Environmental education in Guinea Bissau
The Presidential Palace in Guinea Bissau lies derelict and burnt out. You can walk amongst the shards of broken crockery, blackened banisters, and singed carpets. Its empty rooms are a fitting metaphor for this failing state.
Teachers in the public sector have not been paid in years. Portuguese, the official language, is hardly spoken by young people and the nation is reverting to a creole contributing to its international isolation.
In a country which ranks 10th from the bottom on the U.N.’s Human Development Index and where life expectancy is 47, there are perhaps more pressing concerns than educating people about climate change.
However, the International Union for Conservation of Nature (IUCN) is doing just that. Nelson Gomez Dias, Country Director in Guinea Bissau, described the mobile laboratory used to educate children in Guinea Bissau on one of its most pressing environmental challenges. Biomass fuel.
Biomass fuel (charcoal and wood) is the single greatest contributor to deforestation in the world. The rural roads of Guinea Bissau are lined with sacks of the stuff on sale to truck drivers to transport to urban markets. And there is great demand as 80 percent of Africans rely on biomass for energy.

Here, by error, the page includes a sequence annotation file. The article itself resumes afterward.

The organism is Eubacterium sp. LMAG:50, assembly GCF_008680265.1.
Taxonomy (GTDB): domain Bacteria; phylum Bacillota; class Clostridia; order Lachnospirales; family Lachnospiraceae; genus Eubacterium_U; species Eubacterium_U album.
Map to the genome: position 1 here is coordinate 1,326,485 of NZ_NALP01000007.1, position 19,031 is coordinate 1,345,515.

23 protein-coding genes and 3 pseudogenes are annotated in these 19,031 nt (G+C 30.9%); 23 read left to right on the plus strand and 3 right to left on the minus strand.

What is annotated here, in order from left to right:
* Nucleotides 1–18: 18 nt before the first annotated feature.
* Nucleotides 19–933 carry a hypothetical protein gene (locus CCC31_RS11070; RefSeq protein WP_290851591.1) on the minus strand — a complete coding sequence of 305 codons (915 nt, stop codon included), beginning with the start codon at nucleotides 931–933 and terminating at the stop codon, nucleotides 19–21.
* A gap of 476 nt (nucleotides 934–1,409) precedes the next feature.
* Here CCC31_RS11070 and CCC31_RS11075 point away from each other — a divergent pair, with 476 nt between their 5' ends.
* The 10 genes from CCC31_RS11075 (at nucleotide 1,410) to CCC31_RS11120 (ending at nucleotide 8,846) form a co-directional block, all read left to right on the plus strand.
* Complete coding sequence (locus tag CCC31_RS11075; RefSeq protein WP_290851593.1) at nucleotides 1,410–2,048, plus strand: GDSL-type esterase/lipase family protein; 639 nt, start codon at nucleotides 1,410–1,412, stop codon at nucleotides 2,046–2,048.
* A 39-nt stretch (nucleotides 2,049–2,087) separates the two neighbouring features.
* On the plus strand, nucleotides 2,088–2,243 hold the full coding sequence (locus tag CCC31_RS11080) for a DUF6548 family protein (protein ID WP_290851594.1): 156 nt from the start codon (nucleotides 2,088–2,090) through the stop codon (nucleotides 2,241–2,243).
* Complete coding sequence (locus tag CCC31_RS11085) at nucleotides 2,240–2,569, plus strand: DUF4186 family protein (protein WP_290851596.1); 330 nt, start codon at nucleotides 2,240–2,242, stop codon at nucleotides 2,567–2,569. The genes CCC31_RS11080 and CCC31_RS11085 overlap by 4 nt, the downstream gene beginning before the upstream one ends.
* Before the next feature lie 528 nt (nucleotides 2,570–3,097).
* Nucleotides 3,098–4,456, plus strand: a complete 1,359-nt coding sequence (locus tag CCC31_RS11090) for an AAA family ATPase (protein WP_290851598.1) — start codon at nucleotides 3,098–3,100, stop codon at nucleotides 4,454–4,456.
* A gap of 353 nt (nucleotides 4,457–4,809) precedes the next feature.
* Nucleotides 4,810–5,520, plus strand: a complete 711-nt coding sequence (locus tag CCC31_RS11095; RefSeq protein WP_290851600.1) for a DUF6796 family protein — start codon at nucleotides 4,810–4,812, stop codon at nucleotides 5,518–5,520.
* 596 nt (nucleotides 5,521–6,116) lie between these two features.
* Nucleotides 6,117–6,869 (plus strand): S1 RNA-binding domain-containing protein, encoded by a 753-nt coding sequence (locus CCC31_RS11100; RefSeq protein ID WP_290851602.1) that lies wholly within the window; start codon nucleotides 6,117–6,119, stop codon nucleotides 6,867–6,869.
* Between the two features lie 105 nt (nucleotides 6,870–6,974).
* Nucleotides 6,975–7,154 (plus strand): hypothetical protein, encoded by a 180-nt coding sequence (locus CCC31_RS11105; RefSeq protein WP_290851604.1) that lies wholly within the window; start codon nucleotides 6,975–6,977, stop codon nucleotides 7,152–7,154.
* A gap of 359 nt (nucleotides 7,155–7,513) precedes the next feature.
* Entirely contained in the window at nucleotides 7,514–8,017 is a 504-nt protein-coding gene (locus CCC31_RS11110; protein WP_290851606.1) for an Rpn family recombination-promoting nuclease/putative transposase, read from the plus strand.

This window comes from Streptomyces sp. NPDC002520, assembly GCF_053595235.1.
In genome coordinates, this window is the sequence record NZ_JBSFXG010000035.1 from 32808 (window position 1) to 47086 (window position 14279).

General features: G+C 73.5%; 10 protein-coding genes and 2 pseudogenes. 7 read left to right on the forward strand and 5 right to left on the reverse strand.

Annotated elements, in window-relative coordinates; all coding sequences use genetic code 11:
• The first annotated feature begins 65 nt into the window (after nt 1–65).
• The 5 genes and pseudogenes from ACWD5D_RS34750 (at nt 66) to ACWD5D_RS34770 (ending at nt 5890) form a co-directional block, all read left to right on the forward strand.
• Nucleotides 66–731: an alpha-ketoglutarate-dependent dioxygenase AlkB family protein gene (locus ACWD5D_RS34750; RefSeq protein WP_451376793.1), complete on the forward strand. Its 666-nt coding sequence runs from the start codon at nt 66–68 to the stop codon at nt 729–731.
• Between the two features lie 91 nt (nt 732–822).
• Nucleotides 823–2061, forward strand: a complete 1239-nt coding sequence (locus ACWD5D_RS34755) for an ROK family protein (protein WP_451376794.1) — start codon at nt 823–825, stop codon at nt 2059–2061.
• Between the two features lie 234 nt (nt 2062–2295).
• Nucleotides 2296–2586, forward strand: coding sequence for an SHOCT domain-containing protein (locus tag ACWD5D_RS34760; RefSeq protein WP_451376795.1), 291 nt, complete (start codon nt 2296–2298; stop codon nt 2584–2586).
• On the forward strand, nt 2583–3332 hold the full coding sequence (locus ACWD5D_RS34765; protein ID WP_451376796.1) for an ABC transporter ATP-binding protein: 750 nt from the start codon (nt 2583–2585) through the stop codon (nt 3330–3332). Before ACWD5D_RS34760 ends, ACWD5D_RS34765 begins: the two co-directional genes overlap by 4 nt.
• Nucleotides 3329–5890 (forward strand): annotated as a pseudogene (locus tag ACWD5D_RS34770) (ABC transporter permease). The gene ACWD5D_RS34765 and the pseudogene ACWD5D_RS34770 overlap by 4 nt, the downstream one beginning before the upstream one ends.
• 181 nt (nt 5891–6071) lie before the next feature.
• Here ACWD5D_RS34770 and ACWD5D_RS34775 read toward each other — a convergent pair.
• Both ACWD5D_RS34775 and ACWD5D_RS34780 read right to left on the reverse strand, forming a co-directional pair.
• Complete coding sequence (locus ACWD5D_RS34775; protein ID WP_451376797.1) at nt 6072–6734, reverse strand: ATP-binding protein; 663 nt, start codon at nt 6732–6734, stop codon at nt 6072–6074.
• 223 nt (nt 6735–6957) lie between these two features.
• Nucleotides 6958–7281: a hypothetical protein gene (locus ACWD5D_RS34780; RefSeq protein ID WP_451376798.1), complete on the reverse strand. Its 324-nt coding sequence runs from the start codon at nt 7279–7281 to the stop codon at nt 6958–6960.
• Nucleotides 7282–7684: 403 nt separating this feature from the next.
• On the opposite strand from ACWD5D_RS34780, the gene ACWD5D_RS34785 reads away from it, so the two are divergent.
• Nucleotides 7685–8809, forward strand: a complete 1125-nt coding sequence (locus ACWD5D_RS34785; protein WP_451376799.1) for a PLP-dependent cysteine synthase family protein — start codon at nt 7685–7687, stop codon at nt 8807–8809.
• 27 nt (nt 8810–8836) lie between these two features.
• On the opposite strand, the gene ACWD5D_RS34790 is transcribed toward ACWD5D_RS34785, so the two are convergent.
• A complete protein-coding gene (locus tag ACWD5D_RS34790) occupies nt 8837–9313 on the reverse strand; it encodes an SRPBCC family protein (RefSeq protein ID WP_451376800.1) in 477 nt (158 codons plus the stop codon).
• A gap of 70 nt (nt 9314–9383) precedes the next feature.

The IUCN takes its laboratory to schools across the country. Climate change per se is not on the curriculum. They believe you can only encourage people to act sustainably if you offer them a tangible improvement to their quality of life.
They ask children to boil two liters of water, trialling three methods: the traditional three stone fire with charcoal, with wood, and a biomass burning stove made from termite mud, cow dung and rice stalks. The latter performs better against all criteria: time to boil, amount of fuel required, energy required to fetch fuel, cost of fuel, and associated health implications.
The lesson encourages children to use their resources more sustainably, teaching them how to make the stoves, using materials available throughout Guinea Bissau. Children are also extremely effective agents of change, nagging their parents to adopt the new stoves.
The program targets the most vulnerable members of society, reducing women and children’s daily chores, while bringing cost savings and health benefits. Effective environmental education in a country where formal education has gone up in smoke.